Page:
A study conducted by the UN Office on Drugs and Crime revealed that fishing vessels were often used for smuggling migrants, illicit traffic in drugs, illicit traffic in weapons and terrorism. IUU fishing is often not merely a detached crime, but designed by webs of organized groups beyond national borders and linked to other forms of serious organized crime.

For instance, fishing operators consist of sophisticated transnational corporate syndicates and use financial havens to conceal the proprietors’ identity. Illegal fishing operations are a massively convoluted nexus involving fleets of fishing vessels that share the same supply, crewing and refueling services. These networks enable transshipments of illegally caught fish at sea. Illegally caught fish are typically added to legally caught fish and laundered on the market by means of misreporting catch documentation or via circumventing or bribing port fishery officials.

From the perspective of legal reasoning, the elements of transnational organized crime also prevail in IUU fishing activities due to the profit as well as the seriousness of the offenses that the syndicates commit while transcending national boundaries.

Second, is it feasible to incorporate IUU fishing in the transnational organized crime scheme?

Organized crime itself is not static, but habituates as new categories of crime materialize. The UNTOC, also known as the Palermo Convention, does not classify crimes. This lack of definition and lax categorization of transnational crimes was deliberate to give space for newly emerged transnational crimes, including IUU fishing. As such, it means that there is still a possibility of recognizing IUU fishing as a transnational organized crime.

Third, which mechanism possesses authority to constitute IUU fishing as a transnational organized crime?

The Palermo Convention established a conference known as the Conference of the Parties to review the implementation of this convention. In 2010, state parties convened the fifth Conference of Parties and identified cybercrime, identity-related crimes, trafficking in cultural property, environmental crime, piracy, organ trafficking and fraudulent medicine as new and emerging crimes of concern. Following a series of sessions, three protocols on trafficking in persons, the smuggling of migrants and the trafficking of firearms were adopted to augment the convention.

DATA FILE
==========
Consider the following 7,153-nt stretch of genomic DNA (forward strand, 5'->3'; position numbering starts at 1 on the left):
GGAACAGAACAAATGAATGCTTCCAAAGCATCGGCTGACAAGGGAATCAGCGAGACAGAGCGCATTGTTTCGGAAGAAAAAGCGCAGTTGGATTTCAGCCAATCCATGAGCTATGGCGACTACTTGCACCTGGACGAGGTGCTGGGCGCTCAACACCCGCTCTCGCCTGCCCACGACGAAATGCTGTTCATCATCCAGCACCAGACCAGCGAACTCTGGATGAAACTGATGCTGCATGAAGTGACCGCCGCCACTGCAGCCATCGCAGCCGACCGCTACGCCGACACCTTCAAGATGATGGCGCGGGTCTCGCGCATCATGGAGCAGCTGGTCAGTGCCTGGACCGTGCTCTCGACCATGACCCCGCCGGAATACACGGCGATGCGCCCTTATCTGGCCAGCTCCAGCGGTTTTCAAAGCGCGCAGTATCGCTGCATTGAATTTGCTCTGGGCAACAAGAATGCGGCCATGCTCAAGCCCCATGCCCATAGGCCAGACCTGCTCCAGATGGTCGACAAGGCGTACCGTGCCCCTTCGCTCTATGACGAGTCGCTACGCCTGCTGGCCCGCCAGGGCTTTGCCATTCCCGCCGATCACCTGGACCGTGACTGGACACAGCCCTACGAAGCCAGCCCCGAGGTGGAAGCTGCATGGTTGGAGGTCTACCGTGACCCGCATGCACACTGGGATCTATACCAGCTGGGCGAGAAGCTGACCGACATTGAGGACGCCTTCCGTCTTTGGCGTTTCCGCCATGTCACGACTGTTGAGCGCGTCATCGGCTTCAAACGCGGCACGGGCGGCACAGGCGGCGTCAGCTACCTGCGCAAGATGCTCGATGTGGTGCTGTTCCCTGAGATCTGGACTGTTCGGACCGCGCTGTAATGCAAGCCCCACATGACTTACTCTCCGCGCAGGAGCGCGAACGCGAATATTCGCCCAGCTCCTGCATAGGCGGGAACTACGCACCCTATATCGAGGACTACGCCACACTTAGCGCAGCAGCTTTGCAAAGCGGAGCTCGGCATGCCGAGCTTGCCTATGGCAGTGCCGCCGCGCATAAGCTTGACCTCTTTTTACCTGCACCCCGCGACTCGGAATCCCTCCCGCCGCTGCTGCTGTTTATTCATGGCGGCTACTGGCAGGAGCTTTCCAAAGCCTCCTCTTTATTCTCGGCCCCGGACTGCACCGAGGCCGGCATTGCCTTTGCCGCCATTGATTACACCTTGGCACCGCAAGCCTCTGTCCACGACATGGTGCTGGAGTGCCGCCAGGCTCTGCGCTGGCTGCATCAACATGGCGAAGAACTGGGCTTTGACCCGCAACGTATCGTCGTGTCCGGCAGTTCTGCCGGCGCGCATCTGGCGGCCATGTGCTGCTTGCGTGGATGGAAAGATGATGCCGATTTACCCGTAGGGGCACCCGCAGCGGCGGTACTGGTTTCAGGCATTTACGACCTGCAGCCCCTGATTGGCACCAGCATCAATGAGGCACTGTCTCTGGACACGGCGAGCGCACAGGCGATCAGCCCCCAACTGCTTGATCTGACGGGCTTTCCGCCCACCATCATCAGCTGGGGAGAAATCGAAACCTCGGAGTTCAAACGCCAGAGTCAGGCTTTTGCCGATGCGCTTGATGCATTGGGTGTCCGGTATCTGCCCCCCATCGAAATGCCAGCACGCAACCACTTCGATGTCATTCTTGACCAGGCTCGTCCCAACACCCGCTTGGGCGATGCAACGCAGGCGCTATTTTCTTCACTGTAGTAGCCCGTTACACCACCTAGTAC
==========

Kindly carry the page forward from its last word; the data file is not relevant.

The Conference of Parties is a legitimate avenue to broach and discuss the purview of transnational crimes. It has borne three protocols and it is the conference that was specifically appointed by the international community to formulate updated efforts in dealing with transnational crimes. The eighth session of the conference will be held on Oct, 17 to 21 in Vienna. This is the venue that our diplomatic machinery should concentrate upon. Indonesia can propose one protocol under the Palermo Convention that specifically focuses on IUU fishing, in such a fashion that the crime can be internationally conceptualized as an integral part of transnational crime and a legally binding instrument forged.

Conceptualizing IUU fishing as a transnational organized crime within the convention architecture is indispensable as it will help unravel the missing link in the chain of other serious crimes. For Indonesia, it will tap cooperative transnational legal measures with other states, especially with flag states, port states and flag of convenience states.

Cooperation that overarches — from confiscation, extradition, transfer of sentenced person and mutual legal assistance to joint investigation, special investigative technique and transfer of proceedings — will spawn artificially extensible jurisdiction to the aggrieved state. For these legal measures will make sure that there is no place on Earth that poachers, trawlers, human traffickers, embezzlers and drug dealers can hide in the fishing industry and live with impunity. At the end of the day, Indonesia will also earn recognition as a global maritime fulcrum for its indefatigability in taking a strong global stance on IUU fishing.

If crime crosses borders, so does the law and its enforcement. By transnationalizing this fishing crime, it means my crime (Indonesia) is now becoming your crime (another state) and my responsibility now is also your responsibility. Let’s put IUU fishing out of business together.

The writer is LL.M candidate in public international law at University College London.